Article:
Practice what you preach. Goldman, 68, is on the treadmill every morning by 5:30. “Always said, ‘When you don’t follow a routine, it throws you off,” said Mike Mendenhall, a coach at Temple with Goldman, now Princeton’s outside linebacker coach. A creature of habit develops good ones from his students.
“Very stern, yes,” said DeValve. “Coach demanded the same discipline in route running every time because he knew what worked.
“Whether you were exhausted or fresh, he waned it done the same way and he made that very clear. If you didn’t, sometimes he would throw his hat, sometimes he would just slowly put his head into his hands and kinda shake his head. But usually it would be a very loud projection of your first name. ‘What are you doing?’ he would yell that, too.
“In film study, he would run the same play 60 times. Guys were thinking, ‘gosh go to the next play already’, but in 60 showings he would find 60 different things.”
Driving around this spring, Goldman could think of 60 reasons to keep coaching, three of them being the returning Jesper Horsted, Carlson and Tiger Bech, who combined for 203 catches and 27 touchdowns in 2017.
One more year to enjoy such fruits of his labor? Nah, there is a new batch of receivers to be prepared for roles in 2019, the four-year cycle never leaving a perfect time to call it a day.
“We have some younger players who are going to be terrific; Jake Bermelin and four freshmen coming in,” said Goldman. “You get injuries to the wrong guy then you’re in the deep end of the pool. But I would hope that position is in good shape.”
That position, in good shape to stay by year three of the Surace era, gave a full demonstration of Goldman teachings in Chad Kanoff’s 32-for-36, 423 yards, three touchdown, no picks, performance in the 52-17 rout at Harvard last season.
“As unbelievable as were the 2012 (rally from a 24-point fourth quarter deficit) and 2013 wins (in triple overtime) against Harvard, my favorite win was just this past season at Harvard,” said Goldman. “It was such a thrill to have everyone play so well on Friday night on national television.”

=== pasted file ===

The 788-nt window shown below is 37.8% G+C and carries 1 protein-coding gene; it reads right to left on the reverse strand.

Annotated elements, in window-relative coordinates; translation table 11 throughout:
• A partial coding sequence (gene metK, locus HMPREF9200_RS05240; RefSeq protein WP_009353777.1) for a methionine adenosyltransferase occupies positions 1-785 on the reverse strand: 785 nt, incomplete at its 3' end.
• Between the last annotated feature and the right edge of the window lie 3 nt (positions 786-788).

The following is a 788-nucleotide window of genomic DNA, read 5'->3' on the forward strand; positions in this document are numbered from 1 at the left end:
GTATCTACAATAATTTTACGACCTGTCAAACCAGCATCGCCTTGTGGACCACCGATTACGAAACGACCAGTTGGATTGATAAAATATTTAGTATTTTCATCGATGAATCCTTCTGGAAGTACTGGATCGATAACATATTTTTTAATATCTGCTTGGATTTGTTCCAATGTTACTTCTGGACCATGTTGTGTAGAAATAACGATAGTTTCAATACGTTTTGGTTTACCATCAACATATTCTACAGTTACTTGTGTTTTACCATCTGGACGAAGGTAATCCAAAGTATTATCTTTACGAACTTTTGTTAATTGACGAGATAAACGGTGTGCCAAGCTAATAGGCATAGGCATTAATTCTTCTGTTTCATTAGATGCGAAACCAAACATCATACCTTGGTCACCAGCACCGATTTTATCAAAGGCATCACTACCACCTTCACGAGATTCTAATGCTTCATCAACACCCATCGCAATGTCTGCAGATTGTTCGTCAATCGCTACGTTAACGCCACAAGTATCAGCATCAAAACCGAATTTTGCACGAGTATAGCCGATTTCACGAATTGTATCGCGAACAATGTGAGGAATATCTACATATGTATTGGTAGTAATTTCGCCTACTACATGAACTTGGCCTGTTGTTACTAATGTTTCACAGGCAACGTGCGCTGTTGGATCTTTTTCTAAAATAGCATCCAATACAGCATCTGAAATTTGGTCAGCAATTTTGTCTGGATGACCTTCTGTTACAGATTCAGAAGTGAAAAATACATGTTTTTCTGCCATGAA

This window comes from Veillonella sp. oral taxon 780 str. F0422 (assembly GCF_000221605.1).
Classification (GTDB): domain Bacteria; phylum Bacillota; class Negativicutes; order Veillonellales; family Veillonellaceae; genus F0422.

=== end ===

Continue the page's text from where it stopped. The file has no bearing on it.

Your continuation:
That was because it was about as close as an offense can get to the perfection Dennis Goldman sought.
Seth DeValve heads into year three in Cleveland with 43 catches and four touchdowns on his NFL resume. Caraun Reid, a cut by Detroit, San Diego and Washington last season, caught on with Indianapolis in December and is on their roster headed to training camp. In April, Chad Kanoff became an immediate post-draft free-agent signee by Arizona.
But football is over for Mike Catapano, Princeton’s first NFL draftee in 17 years when he was taken by Kansas City in the seventh round in 2013. After being cut by the Jets and failing to catch on elsewhere during the 2017 season, Catapano is about to begin St. John’s University’s School of Law.
“Outside linebacker (his last position with the Jets after being switched from tackle) wasn’t a good fit for me,” he said. “If I was going to go back, D-line was going to be a requirement but I didn’t get any (invites) there, one of the reasons it ended for me. Some injuries set me back but that’s the way it goes.
“The average term in the NFL is two years. I got five. I started for the Jets; a Long Island guy running out the tunnel to play for his hometown team, that’s dream stuff that I was able to live.
“I got to play in a playoff game (with the Chiefs). Met my wife, a Chiefs cheerleader, there and have a baby, I’m leaving with my health, my brain and a family. What else could you ask for?
“Well, I never got a ring, but never got one at Princeton either. My only regrets.”
Catapano received something almost as good; the satisfaction of being a keystone of a rebuild that took Princeton from 1-9 seasons in his sophomore and junior years to the turnaround 2012, highlighted by the spectacular comeback against Harvard, a shutout of long-term nemesis Brown, and a rout at Yale. That season Catapano was named the defensive Bushnell winner in a vote of league coaches. Through all four years he played, Cat set a standard that was prelude to the championship of 2013.
“Mike Catapano was an incredible leader in every respect,” said Surace. “The example he set on the field and in the weight room was extraordinary. He never took a rep off, and was full speed with everything he did.”